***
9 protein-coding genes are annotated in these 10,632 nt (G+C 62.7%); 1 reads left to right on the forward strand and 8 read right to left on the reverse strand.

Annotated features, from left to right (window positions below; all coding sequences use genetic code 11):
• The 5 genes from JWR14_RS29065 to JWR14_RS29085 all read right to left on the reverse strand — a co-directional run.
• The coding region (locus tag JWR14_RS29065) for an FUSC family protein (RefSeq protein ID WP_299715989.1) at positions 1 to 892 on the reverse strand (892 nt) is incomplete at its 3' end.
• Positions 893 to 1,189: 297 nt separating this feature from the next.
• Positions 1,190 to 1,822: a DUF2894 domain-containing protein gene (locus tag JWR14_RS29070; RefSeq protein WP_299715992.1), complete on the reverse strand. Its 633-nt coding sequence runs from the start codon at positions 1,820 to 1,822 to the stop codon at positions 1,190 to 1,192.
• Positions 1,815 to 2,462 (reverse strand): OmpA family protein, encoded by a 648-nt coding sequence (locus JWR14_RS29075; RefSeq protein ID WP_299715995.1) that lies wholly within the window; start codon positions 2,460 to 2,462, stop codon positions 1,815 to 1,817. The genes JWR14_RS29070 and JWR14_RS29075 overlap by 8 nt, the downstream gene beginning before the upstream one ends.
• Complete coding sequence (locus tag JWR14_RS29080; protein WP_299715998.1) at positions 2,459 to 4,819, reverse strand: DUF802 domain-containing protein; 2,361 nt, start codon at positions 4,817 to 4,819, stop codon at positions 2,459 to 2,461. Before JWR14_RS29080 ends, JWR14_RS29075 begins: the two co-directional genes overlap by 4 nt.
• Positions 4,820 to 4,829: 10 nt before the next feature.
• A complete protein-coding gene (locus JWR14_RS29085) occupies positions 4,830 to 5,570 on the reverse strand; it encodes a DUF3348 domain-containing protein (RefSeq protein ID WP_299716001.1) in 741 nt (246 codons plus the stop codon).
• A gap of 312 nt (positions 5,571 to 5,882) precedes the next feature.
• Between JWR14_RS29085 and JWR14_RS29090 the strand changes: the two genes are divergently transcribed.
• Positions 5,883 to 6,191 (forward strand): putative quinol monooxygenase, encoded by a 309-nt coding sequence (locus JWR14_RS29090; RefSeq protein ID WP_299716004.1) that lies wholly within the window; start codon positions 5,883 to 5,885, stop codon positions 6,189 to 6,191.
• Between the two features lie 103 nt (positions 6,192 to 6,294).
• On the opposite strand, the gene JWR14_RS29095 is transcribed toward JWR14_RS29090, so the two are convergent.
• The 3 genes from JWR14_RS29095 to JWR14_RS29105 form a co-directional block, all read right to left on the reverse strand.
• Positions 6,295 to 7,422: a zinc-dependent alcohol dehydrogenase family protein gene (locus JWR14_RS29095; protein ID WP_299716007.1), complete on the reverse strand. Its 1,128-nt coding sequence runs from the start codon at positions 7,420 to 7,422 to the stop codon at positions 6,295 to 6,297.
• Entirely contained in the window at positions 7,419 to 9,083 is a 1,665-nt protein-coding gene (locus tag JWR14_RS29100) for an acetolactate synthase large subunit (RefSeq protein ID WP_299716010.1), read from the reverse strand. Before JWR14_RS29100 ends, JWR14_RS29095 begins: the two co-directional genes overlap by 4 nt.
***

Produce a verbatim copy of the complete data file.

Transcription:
9 protein-coding genes are annotated in these 10,632 nt (G+C 62.7%); 1 reads left to right on the forward strand and 8 read right to left on the reverse strand.

Annotated features, from left to right (window positions below; all coding sequences use genetic code 11):
• The 5 genes from JWR14_RS29065 to JWR14_RS29085 all read right to left on the reverse strand — a co-directional run.
• The coding region (locus tag JWR14_RS29065) for an FUSC family protein (RefSeq protein ID WP_299715989.1) at positions 1 to 892 on the reverse strand (892 nt) is incomplete at its 3' end.
• Positions 893 to 1,189: 297 nt separating this feature from the next.
• Positions 1,190 to 1,822: a DUF2894 domain-containing protein gene (locus tag JWR14_RS29070; RefSeq protein WP_299715992.1), complete on the reverse strand. Its 633-nt coding sequence runs from the start codon at positions 1,820 to 1,822 to the stop codon at positions 1,190 to 1,192.
• Positions 1,815 to 2,462 (reverse strand): OmpA family protein, encoded by a 648-nt coding sequence (locus JWR14_RS29075; RefSeq protein ID WP_299715995.1) that lies wholly within the window; start codon positions 2,460 to 2,462, stop codon positions 1,815 to 1,817. The genes JWR14_RS29070 and JWR14_RS29075 overlap by 8 nt, the downstream gene beginning before the upstream one ends.
• Complete coding sequence (locus tag JWR14_RS29080; protein WP_299715998.1) at positions 2,459 to 4,819, reverse strand: DUF802 domain-containing protein; 2,361 nt, start codon at positions 4,817 to 4,819, stop codon at positions 2,459 to 2,461. Before JWR14_RS29080 ends, JWR14_RS29075 begins: the two co-directional genes overlap by 4 nt.
• Positions 4,820 to 4,829: 10 nt before the next feature.
• A complete protein-coding gene (locus JWR14_RS29085) occupies positions 4,830 to 5,570 on the reverse strand; it encodes a DUF3348 domain-containing protein (RefSeq protein ID WP_299716001.1) in 741 nt (246 codons plus the stop codon).
• A gap of 312 nt (positions 5,571 to 5,882) precedes the next feature.
• Between JWR14_RS29085 and JWR14_RS29090 the strand changes: the two genes are divergently transcribed.
• Positions 5,883 to 6,191 (forward strand): putative quinol monooxygenase, encoded by a 309-nt coding sequence (locus JWR14_RS29090; RefSeq protein ID WP_299716004.1) that lies wholly within the window; start codon positions 5,883 to 5,885, stop codon positions 6,189 to 6,191.
• Between the two features lie 103 nt (positions 6,192 to 6,294).
• On the opposite strand, the gene JWR14_RS29095 is transcribed toward JWR14_RS29090, so the two are convergent.
• The 3 genes from JWR14_RS29095 to JWR14_RS29105 form a co-directional block, all read right to left on the reverse strand.
• Positions 6,295 to 7,422: a zinc-dependent alcohol dehydrogenase family protein gene (locus JWR14_RS29095; protein ID WP_299716007.1), complete on the reverse strand. Its 1,128-nt coding sequence runs from the start codon at positions 7,420 to 7,422 to the stop codon at positions 6,295 to 6,297.
• Entirely contained in the window at positions 7,419 to 9,083 is a 1,665-nt protein-coding gene (locus tag JWR14_RS29100) for an acetolactate synthase large subunit (RefSeq protein ID WP_299716010.1), read from the reverse strand. Before JWR14_RS29100 ends, JWR14_RS29095 begins: the two co-directional genes overlap by 4 nt.